I scrubbed at it for a while, but in the end, I decided to pop the infuser in the baking soda solution for one more night, and that restored it to its former fresh-from-the-packaging glory.


I didn’t notice any residual taste in the next cuppa brewed with the vinegar infuser. As long as you give it a good rinse after soaking, you shouldn’t need to worry about the left-over essence of vinegar interfering with the taste of your black tea, the invigorating properties of your green tea, or the soothing notes in your herbal blend.


Naturally, where there is vinegar, there is also the smell of vinegar. If this bothers you, I would try a different route. I’m not bothered by the odor, so even though it didn’t perfectly polish my infuser, I would try this method again. It’s cheap, fairly effective, and I always have a big jug of white vinegar on hand for various cleaning projects. For me, it’s a decent infuser cleaning solution.


Overall rating: 3.5 out of 5 stars.
1.5 stars lost because it was slightly less effective and slightly more smelly.

Vodka Solution

The vodka was a perfectly effective method.


It removed stains well on its own and only required a small amount of brushing to finish the job. Performance-wise, I have no complaints.


Although I might argue that using a quarter cup of vodka simply to soak your tea strainer is a waste of perfectly good booze, and not quite as cost-effective as vinegar or baking soda. However, if you happen to have a particularly cheap bottle lying around, or one that lured you in with a fun label but failed to deliver on flavor, you can always put it to good use by cleaning your infusers!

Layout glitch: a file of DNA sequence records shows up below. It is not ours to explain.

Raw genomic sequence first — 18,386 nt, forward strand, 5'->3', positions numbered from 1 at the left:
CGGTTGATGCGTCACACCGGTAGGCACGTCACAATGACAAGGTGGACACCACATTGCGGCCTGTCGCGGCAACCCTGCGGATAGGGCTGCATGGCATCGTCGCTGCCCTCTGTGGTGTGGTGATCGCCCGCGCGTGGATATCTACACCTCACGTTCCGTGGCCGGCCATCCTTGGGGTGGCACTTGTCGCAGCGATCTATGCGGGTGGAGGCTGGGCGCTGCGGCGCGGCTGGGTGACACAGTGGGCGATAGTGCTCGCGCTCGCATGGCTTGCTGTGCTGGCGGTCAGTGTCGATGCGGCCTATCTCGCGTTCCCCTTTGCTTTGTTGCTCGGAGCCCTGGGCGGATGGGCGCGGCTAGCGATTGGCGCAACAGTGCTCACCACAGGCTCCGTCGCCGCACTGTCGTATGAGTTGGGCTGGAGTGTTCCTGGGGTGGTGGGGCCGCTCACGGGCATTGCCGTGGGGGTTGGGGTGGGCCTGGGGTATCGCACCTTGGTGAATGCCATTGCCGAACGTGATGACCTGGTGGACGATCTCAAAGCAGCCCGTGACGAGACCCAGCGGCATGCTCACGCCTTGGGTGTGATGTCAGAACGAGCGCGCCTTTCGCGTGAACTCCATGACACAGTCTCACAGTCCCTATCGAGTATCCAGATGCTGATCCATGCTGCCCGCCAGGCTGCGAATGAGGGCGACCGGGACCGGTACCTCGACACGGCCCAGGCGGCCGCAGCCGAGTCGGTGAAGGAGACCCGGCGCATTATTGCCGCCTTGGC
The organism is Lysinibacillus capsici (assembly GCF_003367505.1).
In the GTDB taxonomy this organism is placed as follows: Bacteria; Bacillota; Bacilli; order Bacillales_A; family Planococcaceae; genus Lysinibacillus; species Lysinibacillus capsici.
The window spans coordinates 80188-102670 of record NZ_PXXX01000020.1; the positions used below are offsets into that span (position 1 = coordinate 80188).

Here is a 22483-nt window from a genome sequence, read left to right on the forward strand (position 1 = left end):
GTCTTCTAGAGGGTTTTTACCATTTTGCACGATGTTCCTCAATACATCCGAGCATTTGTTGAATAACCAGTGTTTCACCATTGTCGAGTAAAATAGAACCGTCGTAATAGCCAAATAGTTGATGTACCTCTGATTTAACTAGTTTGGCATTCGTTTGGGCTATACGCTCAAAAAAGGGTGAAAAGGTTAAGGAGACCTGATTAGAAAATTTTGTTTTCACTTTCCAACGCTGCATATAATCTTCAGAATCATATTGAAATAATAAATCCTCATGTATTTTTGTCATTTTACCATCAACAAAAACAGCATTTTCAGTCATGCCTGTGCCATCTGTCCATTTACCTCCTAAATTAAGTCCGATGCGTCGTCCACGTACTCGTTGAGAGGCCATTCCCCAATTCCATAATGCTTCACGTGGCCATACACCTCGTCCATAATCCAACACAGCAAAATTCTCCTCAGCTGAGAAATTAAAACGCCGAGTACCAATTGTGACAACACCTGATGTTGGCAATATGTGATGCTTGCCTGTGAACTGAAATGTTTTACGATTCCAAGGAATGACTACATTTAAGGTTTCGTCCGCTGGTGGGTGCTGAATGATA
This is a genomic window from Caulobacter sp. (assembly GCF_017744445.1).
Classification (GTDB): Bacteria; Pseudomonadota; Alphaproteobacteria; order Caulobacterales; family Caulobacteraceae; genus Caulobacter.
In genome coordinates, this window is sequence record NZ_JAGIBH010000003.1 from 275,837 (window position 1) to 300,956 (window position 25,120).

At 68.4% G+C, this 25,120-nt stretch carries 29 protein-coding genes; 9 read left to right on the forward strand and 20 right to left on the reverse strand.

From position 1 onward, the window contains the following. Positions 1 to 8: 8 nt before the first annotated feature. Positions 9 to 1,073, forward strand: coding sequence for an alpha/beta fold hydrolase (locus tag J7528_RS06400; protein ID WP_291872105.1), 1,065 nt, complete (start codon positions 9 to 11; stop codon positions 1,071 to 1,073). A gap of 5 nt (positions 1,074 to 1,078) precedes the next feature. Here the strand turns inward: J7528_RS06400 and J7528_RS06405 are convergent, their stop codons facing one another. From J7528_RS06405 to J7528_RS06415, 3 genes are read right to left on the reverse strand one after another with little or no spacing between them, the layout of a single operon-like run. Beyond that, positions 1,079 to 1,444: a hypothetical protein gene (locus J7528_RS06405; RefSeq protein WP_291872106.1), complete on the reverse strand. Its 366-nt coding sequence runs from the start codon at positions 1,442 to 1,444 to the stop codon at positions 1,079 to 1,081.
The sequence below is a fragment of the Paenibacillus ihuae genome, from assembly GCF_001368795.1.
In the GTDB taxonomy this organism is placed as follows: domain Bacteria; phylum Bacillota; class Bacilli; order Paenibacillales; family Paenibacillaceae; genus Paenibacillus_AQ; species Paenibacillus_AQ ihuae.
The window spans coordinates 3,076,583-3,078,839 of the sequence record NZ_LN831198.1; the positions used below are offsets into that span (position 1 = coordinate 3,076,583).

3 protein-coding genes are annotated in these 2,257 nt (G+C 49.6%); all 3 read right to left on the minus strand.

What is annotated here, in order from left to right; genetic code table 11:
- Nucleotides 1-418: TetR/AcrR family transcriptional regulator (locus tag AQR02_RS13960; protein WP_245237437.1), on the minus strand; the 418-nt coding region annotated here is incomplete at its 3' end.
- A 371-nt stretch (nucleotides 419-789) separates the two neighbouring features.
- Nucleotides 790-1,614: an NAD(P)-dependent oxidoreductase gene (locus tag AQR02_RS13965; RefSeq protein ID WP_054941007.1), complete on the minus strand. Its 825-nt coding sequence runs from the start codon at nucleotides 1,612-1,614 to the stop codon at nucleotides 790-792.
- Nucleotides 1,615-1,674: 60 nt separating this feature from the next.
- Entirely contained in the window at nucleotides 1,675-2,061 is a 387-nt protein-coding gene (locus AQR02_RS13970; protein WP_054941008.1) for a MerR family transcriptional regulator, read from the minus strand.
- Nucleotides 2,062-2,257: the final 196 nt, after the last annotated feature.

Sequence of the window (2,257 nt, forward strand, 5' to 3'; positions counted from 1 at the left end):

PS, if you’re looking for other fun things to do with tea and vodka, check out this Earl Grey cocktail, this grown-up take on a Thai Iced Tea, or this vanilla hibiscus cake. Yum, yum, and yum!


Overall rating: 4 out of 5 stars.
1 star lost for cost-effectiveness.

Baking Soda Solution

This was my favorite of the three methods. There’s no mess, no smell, no downside!


The baking soda-soaked infuser required the least amount of scrubbing after the fact, and when the vinegar method didn’t quite cut the mustard (or in this case, the “rust-ard”) the baking soda was able to step up to the plate. (Or in this case, the saucer. I can’t stop the puns.)


It’s cheap, simple, easily accessible, and by all accounts, highly effective!
Overall rating: 5 out of 5 stars


Three tea strainers sit on a wooden surface, surrounded by three white cups.

Okay, Cool, But What About Tea Stains on These Other Things…?

If tea stains are plaguing more than just your favorite infusers, check out this post on how to remove tea stains from everything you love.


Try these cleansing methods and let us know which one you liked best! Because as we all know, a clean tea infuser is the gateway to a clean mind, body, and spirit.


Happy steeping, my friends!

Erica Jolly

Erica Jolly is a born and raised Pacific North Westerner. Rainwater flows through her veins. She is a tea drinker by day, wine drinker by night, and lover of food, yoga, and rambling conversations.